By Alex Hanafi
This post was written by EDF’s Alex Hanafi and Cassandra Brunette.
What do 45 young environmental leaders from around the world have to say about the governance of emerging climate engineering technologies?
It’s a question that has important implications for the future governance of solar geoengineering research. Also known as “solar radiation management” (or “SRM”), emerging solar geoengineering technologies are designed to cool the Earth by blocking or reflecting some of the sun’s energy back into space.
These techniques could — in theory — stop global warming quickly and relatively cheaply. However, they have potentially serious and uncertain environmental, political, and social implications. At present, few international governance mechanisms exist to ensure that SRM research would be transparent, safe, and internationally acceptable.
Our workshop was part of the Beahrs Environmental Leadership Program (ELP) at Berkeley. Participants explored the science, ethics, and governance of SRM research through a series of interactive discussions and participatory exercises.
This year’s 45 participants hailed from 33 different countries, with the overwhelming majority from developing nations. Participants were encouraged to brainstorm and share ideas about the potential role of their home countries in research governance.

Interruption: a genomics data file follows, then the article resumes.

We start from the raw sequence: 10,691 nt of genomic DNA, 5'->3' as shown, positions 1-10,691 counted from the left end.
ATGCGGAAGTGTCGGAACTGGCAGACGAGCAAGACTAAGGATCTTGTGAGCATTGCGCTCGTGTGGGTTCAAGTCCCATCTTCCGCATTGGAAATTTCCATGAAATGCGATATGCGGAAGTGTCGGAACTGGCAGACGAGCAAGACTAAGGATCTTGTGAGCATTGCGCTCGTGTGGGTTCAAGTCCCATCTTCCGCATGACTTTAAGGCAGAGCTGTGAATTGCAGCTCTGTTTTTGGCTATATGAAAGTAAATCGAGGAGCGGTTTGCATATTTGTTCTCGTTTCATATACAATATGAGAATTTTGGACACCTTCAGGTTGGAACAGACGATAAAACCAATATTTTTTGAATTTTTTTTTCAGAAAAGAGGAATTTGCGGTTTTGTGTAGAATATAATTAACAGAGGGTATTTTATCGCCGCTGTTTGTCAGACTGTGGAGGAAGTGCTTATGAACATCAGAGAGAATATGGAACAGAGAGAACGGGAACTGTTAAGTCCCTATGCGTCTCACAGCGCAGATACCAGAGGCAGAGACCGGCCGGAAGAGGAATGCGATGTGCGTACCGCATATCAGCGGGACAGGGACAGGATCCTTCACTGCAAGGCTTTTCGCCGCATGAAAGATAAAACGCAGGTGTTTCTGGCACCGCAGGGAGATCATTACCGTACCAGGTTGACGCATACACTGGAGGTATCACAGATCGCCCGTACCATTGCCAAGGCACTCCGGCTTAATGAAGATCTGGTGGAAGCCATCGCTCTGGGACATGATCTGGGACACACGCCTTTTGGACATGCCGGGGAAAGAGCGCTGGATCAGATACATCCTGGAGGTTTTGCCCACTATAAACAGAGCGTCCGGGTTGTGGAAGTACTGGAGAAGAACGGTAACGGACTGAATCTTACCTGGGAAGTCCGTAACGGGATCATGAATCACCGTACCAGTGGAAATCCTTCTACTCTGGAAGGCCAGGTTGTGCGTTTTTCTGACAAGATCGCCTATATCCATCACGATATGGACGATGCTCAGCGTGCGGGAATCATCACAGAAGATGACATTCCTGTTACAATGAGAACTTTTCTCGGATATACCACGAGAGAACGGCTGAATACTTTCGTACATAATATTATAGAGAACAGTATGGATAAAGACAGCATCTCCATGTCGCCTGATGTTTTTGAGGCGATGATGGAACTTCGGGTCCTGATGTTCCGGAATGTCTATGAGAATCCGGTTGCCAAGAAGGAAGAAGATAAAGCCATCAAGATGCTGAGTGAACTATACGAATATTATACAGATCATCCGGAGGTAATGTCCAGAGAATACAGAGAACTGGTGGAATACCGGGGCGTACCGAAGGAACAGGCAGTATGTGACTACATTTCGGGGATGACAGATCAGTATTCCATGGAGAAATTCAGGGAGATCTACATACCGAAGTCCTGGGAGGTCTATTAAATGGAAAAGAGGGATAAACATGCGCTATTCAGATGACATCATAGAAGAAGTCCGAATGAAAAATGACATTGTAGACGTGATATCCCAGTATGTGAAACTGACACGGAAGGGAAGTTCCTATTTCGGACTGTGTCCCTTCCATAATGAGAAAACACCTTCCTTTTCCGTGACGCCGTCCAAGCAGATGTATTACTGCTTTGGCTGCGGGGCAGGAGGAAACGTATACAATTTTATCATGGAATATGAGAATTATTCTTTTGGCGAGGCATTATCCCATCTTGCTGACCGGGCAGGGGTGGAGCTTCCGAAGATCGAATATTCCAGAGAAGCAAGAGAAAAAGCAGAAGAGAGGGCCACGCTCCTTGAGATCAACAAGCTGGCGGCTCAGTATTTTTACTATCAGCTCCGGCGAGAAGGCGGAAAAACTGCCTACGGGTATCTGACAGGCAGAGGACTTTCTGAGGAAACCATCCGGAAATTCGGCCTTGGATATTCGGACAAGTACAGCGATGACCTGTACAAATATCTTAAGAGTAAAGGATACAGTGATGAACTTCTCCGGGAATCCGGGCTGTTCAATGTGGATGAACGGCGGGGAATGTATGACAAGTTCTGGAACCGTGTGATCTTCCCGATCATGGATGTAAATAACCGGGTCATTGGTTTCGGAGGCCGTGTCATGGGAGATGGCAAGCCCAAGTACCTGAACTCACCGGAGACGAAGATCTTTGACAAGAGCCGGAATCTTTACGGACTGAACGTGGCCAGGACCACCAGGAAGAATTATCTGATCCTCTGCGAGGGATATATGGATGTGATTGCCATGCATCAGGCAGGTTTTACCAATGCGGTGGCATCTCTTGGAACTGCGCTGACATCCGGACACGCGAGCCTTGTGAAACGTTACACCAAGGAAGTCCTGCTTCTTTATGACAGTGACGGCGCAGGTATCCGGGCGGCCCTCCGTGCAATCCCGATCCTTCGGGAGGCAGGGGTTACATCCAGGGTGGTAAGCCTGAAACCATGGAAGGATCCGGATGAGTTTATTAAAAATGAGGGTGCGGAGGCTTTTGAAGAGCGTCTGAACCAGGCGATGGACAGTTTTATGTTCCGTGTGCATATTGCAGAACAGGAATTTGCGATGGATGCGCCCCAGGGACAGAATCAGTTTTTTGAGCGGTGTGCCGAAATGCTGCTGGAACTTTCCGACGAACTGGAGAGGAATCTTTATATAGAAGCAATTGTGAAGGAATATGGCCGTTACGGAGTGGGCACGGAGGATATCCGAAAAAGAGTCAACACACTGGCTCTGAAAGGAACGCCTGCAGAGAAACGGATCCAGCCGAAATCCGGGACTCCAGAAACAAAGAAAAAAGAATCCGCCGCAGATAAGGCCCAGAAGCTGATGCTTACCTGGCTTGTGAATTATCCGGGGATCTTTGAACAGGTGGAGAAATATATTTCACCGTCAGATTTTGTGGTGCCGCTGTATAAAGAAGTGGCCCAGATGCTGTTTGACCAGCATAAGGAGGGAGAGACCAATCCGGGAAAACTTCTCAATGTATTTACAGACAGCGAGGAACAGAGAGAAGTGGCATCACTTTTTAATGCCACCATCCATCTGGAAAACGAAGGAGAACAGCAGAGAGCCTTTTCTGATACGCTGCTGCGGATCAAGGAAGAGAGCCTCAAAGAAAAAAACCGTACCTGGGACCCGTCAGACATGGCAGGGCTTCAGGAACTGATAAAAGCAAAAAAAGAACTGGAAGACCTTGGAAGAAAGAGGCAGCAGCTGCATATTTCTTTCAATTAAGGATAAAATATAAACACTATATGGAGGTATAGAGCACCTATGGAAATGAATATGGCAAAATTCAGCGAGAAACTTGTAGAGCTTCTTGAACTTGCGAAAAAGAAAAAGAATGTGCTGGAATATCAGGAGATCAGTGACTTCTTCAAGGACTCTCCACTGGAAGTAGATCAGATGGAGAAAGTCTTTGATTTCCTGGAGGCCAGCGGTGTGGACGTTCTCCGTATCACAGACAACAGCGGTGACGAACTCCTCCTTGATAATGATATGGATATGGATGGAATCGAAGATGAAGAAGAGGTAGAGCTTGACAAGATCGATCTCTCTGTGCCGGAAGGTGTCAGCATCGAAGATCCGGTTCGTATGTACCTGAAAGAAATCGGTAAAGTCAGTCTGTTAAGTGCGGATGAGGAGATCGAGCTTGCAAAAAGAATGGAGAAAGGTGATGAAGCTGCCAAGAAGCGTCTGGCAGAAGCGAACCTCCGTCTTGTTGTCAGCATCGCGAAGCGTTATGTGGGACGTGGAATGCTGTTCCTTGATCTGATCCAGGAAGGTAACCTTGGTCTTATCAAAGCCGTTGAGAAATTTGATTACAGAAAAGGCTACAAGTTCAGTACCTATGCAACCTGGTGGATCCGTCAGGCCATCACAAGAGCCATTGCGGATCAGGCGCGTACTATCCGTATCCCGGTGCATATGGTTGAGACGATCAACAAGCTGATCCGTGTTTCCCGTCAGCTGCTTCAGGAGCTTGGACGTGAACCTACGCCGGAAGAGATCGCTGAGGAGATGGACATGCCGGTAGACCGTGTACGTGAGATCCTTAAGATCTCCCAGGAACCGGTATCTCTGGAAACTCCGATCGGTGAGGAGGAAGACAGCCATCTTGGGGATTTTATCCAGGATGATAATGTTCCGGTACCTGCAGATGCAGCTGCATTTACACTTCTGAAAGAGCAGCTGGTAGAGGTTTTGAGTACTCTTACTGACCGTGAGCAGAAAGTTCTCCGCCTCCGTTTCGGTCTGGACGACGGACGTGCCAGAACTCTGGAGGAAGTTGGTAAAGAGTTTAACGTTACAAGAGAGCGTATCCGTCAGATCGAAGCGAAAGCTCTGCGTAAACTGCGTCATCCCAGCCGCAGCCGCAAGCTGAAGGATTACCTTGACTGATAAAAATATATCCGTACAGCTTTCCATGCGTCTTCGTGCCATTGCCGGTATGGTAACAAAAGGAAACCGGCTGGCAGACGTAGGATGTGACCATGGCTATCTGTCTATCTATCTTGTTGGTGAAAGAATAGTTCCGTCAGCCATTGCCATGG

Attendees expressed a wide range of opinions on SRM:
- Some suggested SRM could provide a technological solution to some of the temperature-related impacts of climate change.
- Others maintained that the root causes of anthropogenic climate change should be addressed before exploring SRM any further.
- The majority of participants called for SRM research transparency, and inclusivity in global discussions about possible governance structures for SRM research.
The diversity of participants, all convened in one location, made an ideal fit with SRMGI’s mission to develop informed international dialogue on SRM research governance. SRMGI’s goal is to bring currently underrepresented voices, particularly from developing nations, into an informed conversation about how to responsibly manage SRM research.
SRM’s potentially cheap deployment and quick effect on global temperatures could lead to the rapid and unilateral development of SRM programs, potentially provoking international tension and mistrust. Multi-stakeholder dialogue and international cooperation is critical to ensure that research into SRM is governed responsibly and transparently.
While SRMGI has hosted workshops in the United Kingdom, China, India, Pakistan, and Africa, this was SRMGI’s first event in the United States.
Stay tuned for more — SRMGI is preparing a report that will provide more details on the workshop’s agenda, interactive activities, and outcomes.
In the meantime, read more about SRMGI’s work here.